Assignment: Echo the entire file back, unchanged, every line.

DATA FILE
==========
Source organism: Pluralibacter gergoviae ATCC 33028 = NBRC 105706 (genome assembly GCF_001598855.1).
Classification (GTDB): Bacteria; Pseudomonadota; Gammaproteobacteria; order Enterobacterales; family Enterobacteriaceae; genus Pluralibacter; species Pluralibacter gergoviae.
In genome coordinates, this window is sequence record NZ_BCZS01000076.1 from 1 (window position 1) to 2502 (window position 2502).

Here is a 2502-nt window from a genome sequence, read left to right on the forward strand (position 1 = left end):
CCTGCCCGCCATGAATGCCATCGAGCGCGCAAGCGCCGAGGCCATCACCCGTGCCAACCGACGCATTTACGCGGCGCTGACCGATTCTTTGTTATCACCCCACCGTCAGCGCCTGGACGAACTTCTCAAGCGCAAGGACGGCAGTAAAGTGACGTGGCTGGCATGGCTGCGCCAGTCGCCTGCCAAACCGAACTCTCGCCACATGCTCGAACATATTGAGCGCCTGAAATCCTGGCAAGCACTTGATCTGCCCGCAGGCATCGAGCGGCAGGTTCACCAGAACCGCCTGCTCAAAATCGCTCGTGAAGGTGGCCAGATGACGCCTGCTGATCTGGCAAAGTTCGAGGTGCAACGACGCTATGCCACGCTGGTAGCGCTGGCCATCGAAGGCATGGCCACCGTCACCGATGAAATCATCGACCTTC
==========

Source organism: Pluralibacter gergoviae ATCC 33028 = NBRC 105706 (genome assembly GCF_001598855.1).
Classification (GTDB): Bacteria; Pseudomonadota; Gammaproteobacteria; order Enterobacterales; family Enterobacteriaceae; genus Pluralibacter; species Pluralibacter gergoviae.
In genome coordinates, this window is sequence record NZ_BCZS01000076.1 from 1 (window position 1) to 2502 (window position 2502).

Here is a 2502-nt window from a genome sequence, read left to right on the forward strand (position 1 = left end):
CCTGCCCGCCATGAATGCCATCGAGCGCGCAAGCGCCGAGGCCATCACCCGTGCCAACCGACGCATTTACGCGGCGCTGACCGATTCTTTGTTATCACCCCACCGTCAGCGCCTGGACGAACTTCTCAAGCGCAAGGACGGCAGTAAAGTGACGTGGCTGGCATGGCTGCGCCAGTCGCCTGCCAAACCGAACTCTCGCCACATGCTCGAACATATTGAGCGCCTGAAATCCTGGCAAGCACTTGATCTGCCCGCAGGCATCGAGCGGCAGGTTCACCAGAACCGCCTGCTCAAAATCGCTCGTGAAGGTGGCCAGATGACGCCTGCTGATCTGGCAAAGTTCGAGGTGCAACGACGCTATGCCACGCTGGTAGCGCTGGCCATCGAAGGCATGGCCACCGTCACCGATGAAATCATCGACCTTC